By Samuel L. Brengle (1860 – 1936)
“The effectual fervent prayer of a righteous man availeth much” (Jas. 5:16).
All great soul winners have been men of much and mighty prayer, and all great revivals have been
preceded and carried out by persevering, prevailing knee-work in the closet. Before Jesus began His
ministry, when great multitudes followed Him, He spent forty days and nights in secret prayer and fasting
Paul prayed without ceasing. Day and night his prayers and pleadings and intercessions went up to God
(Acts 16:25; Phil. 1:3-11; Col. 1:3, 9-11).
The Pentecostal baptism of the Spirit and the three thousand conversions in one day were preceded by
ten days of prayer. And they continued in prayer until, on another day, five thousand were converted, and “a
great company of the priests became obedient to the faith” (Acts 2:4-6; 4:4; 6:4-7).
Luther used to pray three hours a day, and he broke the spell of ages and set captive nations free.
John Knox used to spend nights in prayer, and cry to God, saying, “Give me Scotland, or I die!” and God
gave him Scotland.
Over and over again, Mr. Wesley in his journals – which, for lively interest, are next to the Acts of the
Apostles – tells us of half and whole nights of prayer, in which God drew near and blessed people beyond
expectation, and then he and his helpers were empowered to rescue England from paganism and send a
revival of pure, aggressive religion throughout the whole earth.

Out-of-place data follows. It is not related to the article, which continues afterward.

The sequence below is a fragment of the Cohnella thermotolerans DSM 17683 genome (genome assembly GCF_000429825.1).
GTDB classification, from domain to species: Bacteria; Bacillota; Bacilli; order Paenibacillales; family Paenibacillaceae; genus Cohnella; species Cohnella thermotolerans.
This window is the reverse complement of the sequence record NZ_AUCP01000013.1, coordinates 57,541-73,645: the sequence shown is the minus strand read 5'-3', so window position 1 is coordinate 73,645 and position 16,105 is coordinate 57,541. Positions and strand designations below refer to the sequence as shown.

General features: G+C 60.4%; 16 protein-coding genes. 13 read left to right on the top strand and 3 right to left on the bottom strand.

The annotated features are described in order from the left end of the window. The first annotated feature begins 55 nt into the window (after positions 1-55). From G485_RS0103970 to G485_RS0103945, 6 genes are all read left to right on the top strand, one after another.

The night before Jonathan Edwards preached the wonderful sermon that started the revival which
convulsed New England, he and some others spent the night in prayer.
A young man named John Livingston, in Scotland, was appointed to preach at one of the great
assemblies. Feeling his own utter weakness, he spent the night in prayer, and next day preached a sermon,
and five hundred people were converted. Glory to God! Oh, my Lord, raise up some praying people!
Mr. Finney used to pray till whole communities were put under the power of the Spirit of God and men
could not resist the mighty influence.
But let no one imagine that this is easy work. It is difficult and amounts sometimes to an agony, but it will
turn to an agony of joy in union and fellowship with Jesus. How Jesus prayed!
The Rev. William Bramwell, who used to see hundreds of people converted and sanctified everywhere he
went, prayed six hours a day, and yet he said he always went to secret prayer reluctantly. He had to pull
himself up to it. And after he began to pray, he would often have dry seasons, but he persevered in faith,
and the heavens would open, and he would wrestle with God until the victory came. Then, when he
preached, the clouds would break and rain down blessings on the people.
The Rev. John Smith, whose life, William Booth once told me, had been a marvelous inspiration to him,
like Bramwell, always spent much time in prayer. He always found it hard to begin, and then got so blessed
that it was hard to stop. Everywhere he went, mighty revival waves went also with him.
Jesus said, “Men ought always to pray, and not faint” (Luke 18:1); and Paul said, “Pray without ceasing” (1
One daredevil, praying, believing man can get the victory for a whole city or nation sometimes. Elijah did
on Mount Carmel; Moses did for backsliding Israel; Daniel did in Babylon. But if a number of people can be
led to pray in this way, the victory will be all the more sweeping. Let no one imagine, in a wicked heart of
unbelief, that God is grudging and unwilling to answer prayer. He is more willing to answer those whose
hearts are right with Him than parents are to give bread to their children.
Let us come boldly to the throne of grace and ask largely, that our joy may be full! (Heb. 4:16).
– From Helps To Holiness.
By Samuel L. Brengle (1860 – 1936)